Erika Davis

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Erika Davis
is on the board of the Jewish Multiracial Network and writes about the intersection of race, sexual orientation, and religion in her blog, “Black, Gay and Jewish.” She lives in Tacoma with her family.

Image: Sefira Ross

When I was first approached to do this piece, I turned it down. All too often, Jewish articles about race and racial justice are one-sided, and I tend to be disappointed that the conversation ends once my piece makes copy. But I decided to work on it because discussions about the topics of race, racism, and racial justice are important, especially in the Jewish community. It is often overlooked that racial justice is not an “us vs. them” issue. Given that diversity within our communities often goes unnoticed, racial justice work should begin with an internal focus (establishing an “us”), rather than an external one (seeking a “them”).

I’ll give three examples of how Torah teaches us that the Jewish people have always been racially and ethnically diverse. First, in Lekh Lekha, God tells Abram to go from his land to the land that He will show, which suggests that not only is Abram not “Jewish,” he is not from a Jewish “land.” Second, by the time the Jewish people enter the Holy Land, they’ve grown to millions of people. The actual land mass we traverse is on the continent of Africa. Third, when Miriam speaks ill of Moses’s Cushite wife (because of her skin color) she is stricken with leprosy. In addition to these Torah examples, “a multitude” has joined the Jewish people through human migration across the globe, marriage and adoption, and yes, conversion as far back as Torah times, bringing their languages, cultures, traditions, race, and ethnicity. They have helped shape the diversity of the Jewish people of the past and the present.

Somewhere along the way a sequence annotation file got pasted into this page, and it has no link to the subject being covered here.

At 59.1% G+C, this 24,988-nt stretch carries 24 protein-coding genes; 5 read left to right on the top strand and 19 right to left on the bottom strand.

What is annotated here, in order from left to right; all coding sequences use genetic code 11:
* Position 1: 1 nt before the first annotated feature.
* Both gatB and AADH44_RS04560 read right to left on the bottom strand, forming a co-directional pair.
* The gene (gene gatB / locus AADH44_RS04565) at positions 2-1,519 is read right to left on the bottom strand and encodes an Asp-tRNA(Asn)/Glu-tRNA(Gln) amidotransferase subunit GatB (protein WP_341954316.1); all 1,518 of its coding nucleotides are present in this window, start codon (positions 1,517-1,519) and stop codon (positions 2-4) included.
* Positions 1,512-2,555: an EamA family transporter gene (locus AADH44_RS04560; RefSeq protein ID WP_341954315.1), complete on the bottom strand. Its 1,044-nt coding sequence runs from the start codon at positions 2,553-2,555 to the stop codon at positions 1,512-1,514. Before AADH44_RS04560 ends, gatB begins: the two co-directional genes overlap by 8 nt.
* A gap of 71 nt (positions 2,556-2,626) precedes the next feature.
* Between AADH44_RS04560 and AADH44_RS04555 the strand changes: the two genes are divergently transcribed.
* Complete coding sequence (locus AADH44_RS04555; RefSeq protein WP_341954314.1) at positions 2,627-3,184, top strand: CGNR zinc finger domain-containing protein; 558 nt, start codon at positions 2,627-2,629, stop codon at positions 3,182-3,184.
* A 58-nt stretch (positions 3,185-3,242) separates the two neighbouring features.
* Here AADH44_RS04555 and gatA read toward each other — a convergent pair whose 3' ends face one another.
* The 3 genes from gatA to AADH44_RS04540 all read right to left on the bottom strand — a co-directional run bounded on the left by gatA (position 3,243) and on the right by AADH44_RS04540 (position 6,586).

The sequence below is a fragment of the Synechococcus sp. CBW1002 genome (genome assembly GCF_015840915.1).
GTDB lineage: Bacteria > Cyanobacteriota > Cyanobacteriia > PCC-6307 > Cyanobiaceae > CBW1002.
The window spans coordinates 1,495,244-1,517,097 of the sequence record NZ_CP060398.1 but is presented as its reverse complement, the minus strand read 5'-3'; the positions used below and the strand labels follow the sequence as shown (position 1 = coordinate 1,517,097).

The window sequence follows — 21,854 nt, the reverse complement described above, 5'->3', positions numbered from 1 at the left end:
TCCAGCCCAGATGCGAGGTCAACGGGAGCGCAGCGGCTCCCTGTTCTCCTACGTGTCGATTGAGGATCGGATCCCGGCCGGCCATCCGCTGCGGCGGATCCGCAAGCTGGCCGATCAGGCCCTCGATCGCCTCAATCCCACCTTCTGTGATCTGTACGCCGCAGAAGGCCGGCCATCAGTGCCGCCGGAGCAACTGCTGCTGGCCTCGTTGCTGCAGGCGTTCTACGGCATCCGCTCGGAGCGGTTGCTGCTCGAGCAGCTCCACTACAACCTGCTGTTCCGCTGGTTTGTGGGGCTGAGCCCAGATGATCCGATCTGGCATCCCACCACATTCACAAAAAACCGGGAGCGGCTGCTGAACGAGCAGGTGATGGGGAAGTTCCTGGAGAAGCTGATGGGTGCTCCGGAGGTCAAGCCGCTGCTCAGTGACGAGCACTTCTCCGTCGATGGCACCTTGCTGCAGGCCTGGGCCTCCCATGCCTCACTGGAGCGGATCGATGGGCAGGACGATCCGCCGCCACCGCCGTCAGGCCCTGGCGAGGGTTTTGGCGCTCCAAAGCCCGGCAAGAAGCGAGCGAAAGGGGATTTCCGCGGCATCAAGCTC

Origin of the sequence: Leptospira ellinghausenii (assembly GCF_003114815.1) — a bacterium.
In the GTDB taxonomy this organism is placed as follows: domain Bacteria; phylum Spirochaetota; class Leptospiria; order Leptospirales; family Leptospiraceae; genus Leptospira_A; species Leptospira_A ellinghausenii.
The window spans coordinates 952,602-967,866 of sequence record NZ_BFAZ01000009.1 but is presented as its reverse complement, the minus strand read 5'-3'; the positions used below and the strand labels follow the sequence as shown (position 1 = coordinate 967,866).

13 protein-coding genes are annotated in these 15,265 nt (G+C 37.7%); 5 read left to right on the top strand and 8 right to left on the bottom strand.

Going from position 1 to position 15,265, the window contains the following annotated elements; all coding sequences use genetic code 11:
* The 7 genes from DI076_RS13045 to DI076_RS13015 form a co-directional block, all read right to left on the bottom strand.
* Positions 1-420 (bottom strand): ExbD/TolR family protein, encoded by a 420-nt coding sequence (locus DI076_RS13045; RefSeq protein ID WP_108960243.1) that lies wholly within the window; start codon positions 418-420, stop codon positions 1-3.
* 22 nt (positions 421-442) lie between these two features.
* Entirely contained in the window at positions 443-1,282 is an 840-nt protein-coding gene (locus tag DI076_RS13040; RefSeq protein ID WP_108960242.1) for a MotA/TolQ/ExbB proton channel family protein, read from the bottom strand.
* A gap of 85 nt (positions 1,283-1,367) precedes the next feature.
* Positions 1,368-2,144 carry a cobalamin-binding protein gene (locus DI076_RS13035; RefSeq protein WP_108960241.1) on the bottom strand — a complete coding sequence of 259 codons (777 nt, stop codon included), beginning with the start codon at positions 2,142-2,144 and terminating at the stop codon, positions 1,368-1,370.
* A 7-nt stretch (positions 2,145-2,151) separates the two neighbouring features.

Still, many of us only see ourselves as “white” people. Only when we look inward and address our own biases can we do good work outside of our community. It takes time, commitment, and potential discomfort. If we dedicate ourselves to seeing and appreciating the racial diversity of the Jewish people, and if we can work to identify and challenge racism and prejudice within our own communities, then we will see more impact from our efforts to promote racial justice in the broader community.

Kimberly Marlowe Hartnett

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Kimberly Marlowe Hartnett
is the author of Carolina Israelite: How Harry Golden Made Us Care about Jews, the South, and Civil Rights (The University of North Carolina Press, 2015). She lives in Portland.

Image: Sefira Ross

First step: Take on one piece of racial injustice as our cause. Second: draw on the past civil rights fights by American Jews to teach and inspire us. There’s no shortage of racial injustices to pick from. I nominate this one: the massively disproportionate number of African Americans who end up in our prison system.

Think it’s too big to take on? Our history says otherwise. Jews were a crucial force for civil rights in the 20th century. American Jewish religious leaders, citizen volunteers, lawyers, and funds turned up the light on lynching, on segregated buses and schools, on voter registration. Laws changed. Behavior changed. We can do it again. We can gird ourselves for battle by reading and listening. The landslide of news, research, commentary — and yes, junk — that comes down on us is overwhelming, but it can also galvanize us to sift smarter and listen closer to the fears, hatred, and apathy that feed race-hate and fill our prisons.

Start with Michelle Alexander’s The New Jim Crow: Mass Incarceration in the Age of Colorblindness (The New Press, 2012). Counter the inevitable discouragement by going back and reading the demanding, courageous words of Rabbi Abraham Joshua Heschel. Back our political candidates into corners and vote fiercely; propose practical steps in the educational, law enforcement, and legal systems that feed this injustice. Demand that our religious leaders call for change. And, always, keep up the relentless attack on tiny shoots of race hate before they grow — stamping on stereotypes and slurs, every day, wherever they push up through the dirt.

The fight for racial justice will never be comfortable, and it will never be finished. It’s not static. But as the late poet Seamus Heaney wrote, “The longed-for tidal wave of justice can rise up.” If we make this piece of racial injustice our cause, we will change it. We’ve done it before. 

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